Case study: Change Direction, North Yorkshire

Scenario: Setting the scene and who did you engage with?

Child A 13 was referred into Change Direction for having low self-confidence and was known for violent and aggressive outbursts in school, at home and in the community. This behaviour presented itself because of the trauma experienced by Child A growing up, they had been removed from Mum’s care and placed into the care of other family members and suffered with a high level of separation anxiety and remained in fight or flight mode daily.

Actions: What did you do?

In the first meeting, Child A said that they would never speak to anyone about things that were serious in their life. The Youth Mentor explored Child A’s interests and hobbies. As a result of this initial work, the Youth Mentor was able to build a positive rapport with Child A and spent some time playing football this developed trust and allowed time to build a relationship.  Over the course of the next few meetings, Child A began speaking to the Youth Mentor about things from their past and would often ask when they were going to see the Youth Mentor next.

Over the next few months the Youth Mentor worked with Child A on anger management by enabling the young person to recognise trigger points and put in place self-regulation tools. The Youth Mentor worked with school to get the young person a time out card so when they had a trigger point, they could leave the classroom before the situation escalated.  The Youth Mentor also worked with carers to help them to understand the effects of the trauma the young person had been through and how the Young Person was feeling when things were triggered for them.

The Youth Mentor supported Child A through many things such as creating a safety plan for when Child A was self-harming and made comments of taking their own life. The Youth Mentor also supported Child A whilst transitioning schools which was a time of high anxiety for this young person.

Success: What was the impact?

Child A has transitioned to a new school and is doing much better there.

Child A no longer self-harms.

Child A can regulate their anger much better than they could in the past.

Some great progress had been made, and family members have told the Youth Mentor that they are grateful for the work that has been done with them. They recognised the value that mentoring gave this young person.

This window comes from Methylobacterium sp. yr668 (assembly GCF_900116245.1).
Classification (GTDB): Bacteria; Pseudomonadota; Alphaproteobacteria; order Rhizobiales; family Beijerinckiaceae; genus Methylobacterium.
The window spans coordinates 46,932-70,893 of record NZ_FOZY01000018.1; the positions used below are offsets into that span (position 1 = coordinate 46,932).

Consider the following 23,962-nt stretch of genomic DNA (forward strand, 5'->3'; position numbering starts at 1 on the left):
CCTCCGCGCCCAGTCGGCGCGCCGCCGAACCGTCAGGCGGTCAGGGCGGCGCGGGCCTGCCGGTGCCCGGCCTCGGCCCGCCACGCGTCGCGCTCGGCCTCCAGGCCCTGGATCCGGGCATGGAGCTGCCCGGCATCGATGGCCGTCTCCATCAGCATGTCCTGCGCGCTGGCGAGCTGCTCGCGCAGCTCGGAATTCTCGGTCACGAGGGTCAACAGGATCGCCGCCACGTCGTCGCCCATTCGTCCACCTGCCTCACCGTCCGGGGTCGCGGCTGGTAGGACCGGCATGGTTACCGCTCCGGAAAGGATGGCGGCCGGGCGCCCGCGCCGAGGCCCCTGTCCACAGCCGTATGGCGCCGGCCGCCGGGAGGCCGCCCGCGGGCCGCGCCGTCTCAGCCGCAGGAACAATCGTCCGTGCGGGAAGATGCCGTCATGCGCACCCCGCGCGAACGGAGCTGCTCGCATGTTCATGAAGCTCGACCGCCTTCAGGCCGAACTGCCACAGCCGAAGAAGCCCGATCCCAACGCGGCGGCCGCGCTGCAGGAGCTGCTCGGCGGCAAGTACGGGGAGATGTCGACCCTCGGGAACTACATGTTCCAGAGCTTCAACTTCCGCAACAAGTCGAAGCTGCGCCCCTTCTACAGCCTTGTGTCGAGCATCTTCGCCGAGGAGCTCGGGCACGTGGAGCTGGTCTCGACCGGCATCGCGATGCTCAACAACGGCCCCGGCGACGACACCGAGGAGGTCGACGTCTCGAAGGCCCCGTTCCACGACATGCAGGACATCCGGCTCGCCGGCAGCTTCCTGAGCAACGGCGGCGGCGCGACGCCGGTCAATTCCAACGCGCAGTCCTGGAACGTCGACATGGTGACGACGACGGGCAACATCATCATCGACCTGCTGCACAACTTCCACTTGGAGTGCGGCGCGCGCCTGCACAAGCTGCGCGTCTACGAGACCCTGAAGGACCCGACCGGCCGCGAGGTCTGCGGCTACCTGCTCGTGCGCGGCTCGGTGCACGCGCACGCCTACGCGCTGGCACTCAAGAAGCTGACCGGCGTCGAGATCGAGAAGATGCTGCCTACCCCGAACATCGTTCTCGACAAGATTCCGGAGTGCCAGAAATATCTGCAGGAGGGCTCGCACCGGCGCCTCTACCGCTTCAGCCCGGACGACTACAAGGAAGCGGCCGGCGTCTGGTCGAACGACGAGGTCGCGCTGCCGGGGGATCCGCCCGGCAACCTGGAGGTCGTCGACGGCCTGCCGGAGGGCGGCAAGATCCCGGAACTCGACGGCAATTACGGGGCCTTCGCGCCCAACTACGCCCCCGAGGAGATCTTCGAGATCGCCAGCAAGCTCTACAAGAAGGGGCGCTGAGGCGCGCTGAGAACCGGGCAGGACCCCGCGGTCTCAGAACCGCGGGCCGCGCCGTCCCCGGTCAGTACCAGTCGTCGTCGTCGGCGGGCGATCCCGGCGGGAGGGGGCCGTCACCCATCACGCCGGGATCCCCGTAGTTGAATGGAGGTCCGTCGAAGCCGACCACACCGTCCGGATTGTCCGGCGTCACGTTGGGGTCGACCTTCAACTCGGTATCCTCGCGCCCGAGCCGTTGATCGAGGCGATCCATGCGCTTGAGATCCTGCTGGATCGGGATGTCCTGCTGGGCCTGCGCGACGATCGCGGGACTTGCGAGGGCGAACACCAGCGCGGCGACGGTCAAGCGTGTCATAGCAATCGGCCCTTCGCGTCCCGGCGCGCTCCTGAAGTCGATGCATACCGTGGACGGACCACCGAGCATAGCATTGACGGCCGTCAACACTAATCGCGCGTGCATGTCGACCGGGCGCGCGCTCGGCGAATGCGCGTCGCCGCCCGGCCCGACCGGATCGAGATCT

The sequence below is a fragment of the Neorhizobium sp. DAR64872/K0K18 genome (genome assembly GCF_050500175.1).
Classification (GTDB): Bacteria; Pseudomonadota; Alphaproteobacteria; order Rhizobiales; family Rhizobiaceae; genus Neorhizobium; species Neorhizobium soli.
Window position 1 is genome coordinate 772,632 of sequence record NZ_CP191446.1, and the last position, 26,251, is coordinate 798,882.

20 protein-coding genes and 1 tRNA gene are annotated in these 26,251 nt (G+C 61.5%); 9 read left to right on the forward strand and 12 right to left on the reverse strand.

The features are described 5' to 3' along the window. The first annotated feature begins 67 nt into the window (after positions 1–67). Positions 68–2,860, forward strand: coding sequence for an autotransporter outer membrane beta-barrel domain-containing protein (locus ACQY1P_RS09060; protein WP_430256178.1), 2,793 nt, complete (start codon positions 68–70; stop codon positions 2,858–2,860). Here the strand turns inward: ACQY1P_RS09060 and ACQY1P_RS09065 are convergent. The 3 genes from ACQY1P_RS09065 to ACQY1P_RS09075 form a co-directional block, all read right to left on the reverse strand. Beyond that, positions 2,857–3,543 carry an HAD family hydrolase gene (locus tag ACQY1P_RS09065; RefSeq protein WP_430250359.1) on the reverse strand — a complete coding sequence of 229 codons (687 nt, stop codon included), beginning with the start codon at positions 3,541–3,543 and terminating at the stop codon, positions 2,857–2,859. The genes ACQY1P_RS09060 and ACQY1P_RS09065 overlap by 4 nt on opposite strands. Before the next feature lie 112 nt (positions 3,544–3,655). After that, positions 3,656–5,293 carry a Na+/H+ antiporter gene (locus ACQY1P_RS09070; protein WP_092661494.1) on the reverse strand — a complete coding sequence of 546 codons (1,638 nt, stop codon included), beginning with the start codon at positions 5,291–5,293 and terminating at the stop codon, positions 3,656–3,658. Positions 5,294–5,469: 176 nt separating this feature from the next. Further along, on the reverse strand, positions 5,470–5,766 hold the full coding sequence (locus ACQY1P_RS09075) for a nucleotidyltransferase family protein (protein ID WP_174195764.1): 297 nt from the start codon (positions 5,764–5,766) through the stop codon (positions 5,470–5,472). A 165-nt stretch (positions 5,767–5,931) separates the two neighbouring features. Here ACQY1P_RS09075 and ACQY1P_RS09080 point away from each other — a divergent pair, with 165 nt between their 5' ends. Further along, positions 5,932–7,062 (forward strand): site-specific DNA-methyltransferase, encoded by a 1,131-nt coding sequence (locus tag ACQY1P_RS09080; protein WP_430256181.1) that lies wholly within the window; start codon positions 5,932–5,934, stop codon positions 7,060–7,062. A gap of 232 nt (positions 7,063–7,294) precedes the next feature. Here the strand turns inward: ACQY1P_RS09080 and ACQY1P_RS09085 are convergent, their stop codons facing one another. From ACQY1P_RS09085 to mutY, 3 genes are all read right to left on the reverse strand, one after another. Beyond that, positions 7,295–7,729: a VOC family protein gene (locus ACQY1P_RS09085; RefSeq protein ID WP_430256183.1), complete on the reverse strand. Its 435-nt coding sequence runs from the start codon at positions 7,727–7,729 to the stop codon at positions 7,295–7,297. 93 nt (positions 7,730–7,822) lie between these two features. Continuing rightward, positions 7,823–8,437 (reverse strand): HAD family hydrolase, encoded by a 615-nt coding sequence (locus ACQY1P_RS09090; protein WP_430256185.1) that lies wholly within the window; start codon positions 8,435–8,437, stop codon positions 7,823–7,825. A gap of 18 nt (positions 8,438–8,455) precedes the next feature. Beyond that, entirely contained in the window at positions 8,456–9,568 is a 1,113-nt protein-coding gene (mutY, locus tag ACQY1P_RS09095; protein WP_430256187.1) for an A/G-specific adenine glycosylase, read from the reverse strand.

Issues: What barriers and challenges did you face and how did you overcome these?

Unexpected Changes in circumstances:

Child A makes good progress but will often fall back when things in life get more difficult. Recently, a significant member of Child A’s family had passed away. Needless to say, this has had an enormous negative effect on Child A, and this is something the Youth Mentor, school and family are trying to work on collaboratively to give coping strategies and support in regard to the mental wellbeing of Child A.

Lessons Learnt: What would replicate moving forward? What would you do differently based on the learning?

This young person’s story highlights not only the genuine need for mentoring support, but also the nature of the type of young people Change Direction are working with. There are many other young people like Child A that need longer interventions and require an even higher level of support, particularly around their mental wellbeing. Mental health services are already stretched, and with long waiting lists sometime young people can not access the support they need quickly. Change Direction allows young people to get professional support whilst waiting for additional intervention form specialist services.

In this particular case study, the work with the family and school was paramount to success for the young person and this would be replicated moving forward.

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